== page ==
Giving my first tech talk in VR
Back when I was a kid, “VR” meant VRML. It meant worlds of walls and crude buildings that we could walk through (and create ourselves, with a bit of XML), accompanied by visions of a future where the 2d browser web was replaced with 3d mazes of websites. That VR dream died for a while, but now VR is back — and maybe the time is ripe for it this time. The hardware is more affordable and the experiences are more fluid, and things like Kinect are making VR into more of a reality for the average consumer.
Today, I got the chance to give a talk inside VR — AltSpaceVR. I’ll be honest, I wasn’t even sure what that really meant until today. I didn’t know what to wear (would it matter?), how I’d see my slides, who my audience would be (would I see them?).
I showed up at the AltSpaceVR office and quickly found out all about their world of VR. I stuck an Oculus Rift on my head and found myself peering curiously around a beautifully landscaped room and playing with 3d games like “flappy dragon” that I could conjure up in front of me.
Then I got outfitted into a Perception Neuron outfit by one of the engineers, and calibrated my avatar by going through a series of very-very-still poses. We logged back into AltSpaceVR, and presto, I had arms! And fingers! I started casting spells all around the room. Somehow, my arm movements felt far more epic now that they were replicated by my robotic avatar.
When it was almost time for the talk, I teleported into the presentation room and found myself surrounded by more robotic avatars. Occasionally, an avatar would speak, and their avatars’ colors would pulse in time with to their voice. I convinced one of them to connect their LeapMotion so that their hands would start working (albeit disembodied from their arms), and we high fived. Success, my first interaction in VR!
Finally, the part I was nervous about: actually giving the talk. I’ve given talks in many situations — conferences, classrooms, Google Hangouts — but never in VR. I’d never given a talk while outfitted in body tracking gear and staring out at a room of robot avatars. But hey, there’s a first time for everything.
The AltSpace VR team projected the slides onto a large screen in the virtual room, and stuck a copy in my personal display to look at as well. The slides were running on slides.com inside a browser (a modified Chromium).
To go from one slide to the next, I had to maneuver my cursor over the “next” arrow and click that tiny hotspot. I got through my first slide transitions okay but I got stuck on my 4th and I had to call for help from anyone around me in the real world, hoping that there was indeed anyone around me. Their product manager came to the rescue and became my personal arrow clicker. Phew!
I often like to survey my audiences early on in a talk, to both get a feel for who I’m speaking to and to make it interactive from the get-go. In the real world, survey answers come in the form of raised hands. But in VR, most of the avatars didn’t have raiseable hands, since that requires more costly hardware. So I looked around the room to see heads nodding and wiggling instead! I loved seeing that I did have a way to see their survey responses, even if it wasn’t what I was used to.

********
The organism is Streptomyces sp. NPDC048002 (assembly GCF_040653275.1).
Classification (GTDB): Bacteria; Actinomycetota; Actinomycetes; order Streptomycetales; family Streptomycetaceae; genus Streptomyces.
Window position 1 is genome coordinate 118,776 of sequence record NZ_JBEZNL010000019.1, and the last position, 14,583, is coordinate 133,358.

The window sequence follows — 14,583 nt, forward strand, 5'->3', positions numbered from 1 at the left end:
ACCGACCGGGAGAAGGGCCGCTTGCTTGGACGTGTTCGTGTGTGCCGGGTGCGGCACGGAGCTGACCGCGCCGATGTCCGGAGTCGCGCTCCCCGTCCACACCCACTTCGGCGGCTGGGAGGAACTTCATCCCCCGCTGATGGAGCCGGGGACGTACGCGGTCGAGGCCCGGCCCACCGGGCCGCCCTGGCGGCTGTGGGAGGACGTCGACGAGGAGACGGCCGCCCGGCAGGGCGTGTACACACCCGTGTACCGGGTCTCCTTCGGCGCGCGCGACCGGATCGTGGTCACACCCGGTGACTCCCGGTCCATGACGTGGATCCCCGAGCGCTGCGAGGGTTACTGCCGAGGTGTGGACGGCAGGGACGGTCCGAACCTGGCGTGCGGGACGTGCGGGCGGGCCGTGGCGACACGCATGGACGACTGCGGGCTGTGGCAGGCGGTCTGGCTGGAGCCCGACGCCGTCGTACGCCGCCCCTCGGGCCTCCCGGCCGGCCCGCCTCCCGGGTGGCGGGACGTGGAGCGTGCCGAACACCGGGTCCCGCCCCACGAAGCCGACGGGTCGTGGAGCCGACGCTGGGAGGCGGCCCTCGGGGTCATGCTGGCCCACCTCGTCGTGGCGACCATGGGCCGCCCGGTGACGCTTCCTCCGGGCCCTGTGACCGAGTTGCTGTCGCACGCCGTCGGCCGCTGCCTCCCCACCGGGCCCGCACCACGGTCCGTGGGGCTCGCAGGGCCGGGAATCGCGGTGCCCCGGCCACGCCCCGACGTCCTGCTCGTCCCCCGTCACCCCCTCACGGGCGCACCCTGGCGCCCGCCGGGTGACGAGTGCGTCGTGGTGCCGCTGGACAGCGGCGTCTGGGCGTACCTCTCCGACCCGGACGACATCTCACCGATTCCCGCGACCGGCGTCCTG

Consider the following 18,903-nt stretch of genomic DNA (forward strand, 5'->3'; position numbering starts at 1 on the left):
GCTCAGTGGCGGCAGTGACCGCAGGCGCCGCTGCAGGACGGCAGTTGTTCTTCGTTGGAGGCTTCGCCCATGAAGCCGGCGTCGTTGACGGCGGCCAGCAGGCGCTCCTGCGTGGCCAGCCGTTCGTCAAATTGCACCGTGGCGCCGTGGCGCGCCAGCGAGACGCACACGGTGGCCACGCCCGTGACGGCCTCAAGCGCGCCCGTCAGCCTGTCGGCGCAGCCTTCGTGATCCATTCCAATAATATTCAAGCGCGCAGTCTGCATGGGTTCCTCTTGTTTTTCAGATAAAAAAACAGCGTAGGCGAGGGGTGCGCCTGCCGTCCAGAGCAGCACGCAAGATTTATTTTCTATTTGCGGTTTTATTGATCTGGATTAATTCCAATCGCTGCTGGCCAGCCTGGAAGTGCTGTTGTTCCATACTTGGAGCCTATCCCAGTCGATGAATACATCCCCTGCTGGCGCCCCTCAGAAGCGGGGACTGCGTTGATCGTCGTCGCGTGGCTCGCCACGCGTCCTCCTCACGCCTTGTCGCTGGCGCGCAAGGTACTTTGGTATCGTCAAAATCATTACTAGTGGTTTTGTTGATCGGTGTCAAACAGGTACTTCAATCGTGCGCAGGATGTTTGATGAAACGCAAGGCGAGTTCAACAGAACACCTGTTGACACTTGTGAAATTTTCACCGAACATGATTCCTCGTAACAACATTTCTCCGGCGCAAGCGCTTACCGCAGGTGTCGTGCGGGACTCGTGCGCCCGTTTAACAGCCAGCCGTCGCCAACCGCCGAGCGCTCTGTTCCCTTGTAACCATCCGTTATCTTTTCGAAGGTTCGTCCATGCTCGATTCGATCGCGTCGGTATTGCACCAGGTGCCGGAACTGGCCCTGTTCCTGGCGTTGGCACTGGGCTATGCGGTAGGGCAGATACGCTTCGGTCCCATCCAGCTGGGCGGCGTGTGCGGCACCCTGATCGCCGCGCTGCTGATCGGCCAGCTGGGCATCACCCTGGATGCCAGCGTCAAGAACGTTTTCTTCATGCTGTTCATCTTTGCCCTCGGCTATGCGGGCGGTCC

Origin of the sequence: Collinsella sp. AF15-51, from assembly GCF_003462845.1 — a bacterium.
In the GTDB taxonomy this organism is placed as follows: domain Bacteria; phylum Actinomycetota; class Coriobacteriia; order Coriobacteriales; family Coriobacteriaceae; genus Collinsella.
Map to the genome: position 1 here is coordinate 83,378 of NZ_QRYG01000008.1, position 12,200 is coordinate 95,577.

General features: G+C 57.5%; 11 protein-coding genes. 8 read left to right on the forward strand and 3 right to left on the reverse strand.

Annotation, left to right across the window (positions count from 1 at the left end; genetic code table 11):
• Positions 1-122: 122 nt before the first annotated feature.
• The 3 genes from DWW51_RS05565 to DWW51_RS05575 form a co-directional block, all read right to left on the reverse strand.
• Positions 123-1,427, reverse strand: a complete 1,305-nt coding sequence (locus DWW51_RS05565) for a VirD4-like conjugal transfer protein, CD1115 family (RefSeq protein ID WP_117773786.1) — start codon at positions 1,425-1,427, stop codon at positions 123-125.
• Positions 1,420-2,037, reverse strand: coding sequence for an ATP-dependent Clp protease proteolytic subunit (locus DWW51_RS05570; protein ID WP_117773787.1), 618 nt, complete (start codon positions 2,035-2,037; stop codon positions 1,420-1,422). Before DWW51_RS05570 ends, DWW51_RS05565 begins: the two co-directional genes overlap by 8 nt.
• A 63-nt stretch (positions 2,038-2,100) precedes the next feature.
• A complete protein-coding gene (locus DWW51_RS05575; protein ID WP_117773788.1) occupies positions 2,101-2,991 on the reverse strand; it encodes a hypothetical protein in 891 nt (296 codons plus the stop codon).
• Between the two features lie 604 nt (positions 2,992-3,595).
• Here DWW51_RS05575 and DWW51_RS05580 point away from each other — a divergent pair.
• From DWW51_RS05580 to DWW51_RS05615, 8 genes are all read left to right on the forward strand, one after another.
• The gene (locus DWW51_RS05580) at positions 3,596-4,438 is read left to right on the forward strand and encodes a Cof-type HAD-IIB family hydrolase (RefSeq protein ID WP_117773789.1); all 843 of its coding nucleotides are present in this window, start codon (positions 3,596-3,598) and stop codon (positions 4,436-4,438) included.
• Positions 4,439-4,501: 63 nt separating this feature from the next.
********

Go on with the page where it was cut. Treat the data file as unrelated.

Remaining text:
As I continued through my slides, I realized that I had no way of telling how engaged my audience was. Were they nodding off in their VR headsets? Were they actually listening to anything? I can usually tell that by looking at the faces of my audience, but none of the consumer VR tech out there syncs facial expressions, so I couldn’t use the usual signals.
I pulled out an old trick that would at least wake up any snoozers: DANCE PARTY! At the start of each section, I asked everyone to dance with me. I showed off the power of my VRed arms with disco moves whilst other avatars showed how creatively they could use their head movements. :)
Avatars would wander around throughout the talk — at one point, a particular avatar was just a few virtual feet away from me. Surprisingly, this perturbed me nearly as much as it’d perturb me in the real world. I stopped the talk to ask them to give me more virtual space and breathed a sigh of relief when I had my space back.
After the talk, we all talk a group selfie together (and yes, I think selfie is a functionality that’s built into the app) — I’m the one fist pumping, of course:
Was it the best talk I’ve given? No, not by far. It’s hard enough to give an engaging talk when I’m able to utilize my full body for expression, and it was a challenge to try to compensate for that in the virtual world. If I was going to give another talk in VR, I would create slides that were more visually engaging themselves — with animations or videos embedded — and I would pick one of my more entertaining talks. I’d also go for a shorter talk, because I don’t know how long people can stay engaged with an expression-less face.
I’m excited to try other formats inside VR besides talks, as I feel like other formats would benefit more from the VR space: AMAs, office hours, group hackathons, project fairs, demos. I also think it’d be great to go outside of tech. I’d like to try meditation inside VR — both private meditation in my own carefully crafted space and group meditations, with all of us reciting mantras together. And what about role playing or improv inside VR? Now that would be a fun experiment.
Thank you to AltSpaceVR for giving me the chance to give my first tech talk inside VR! See you in VR land?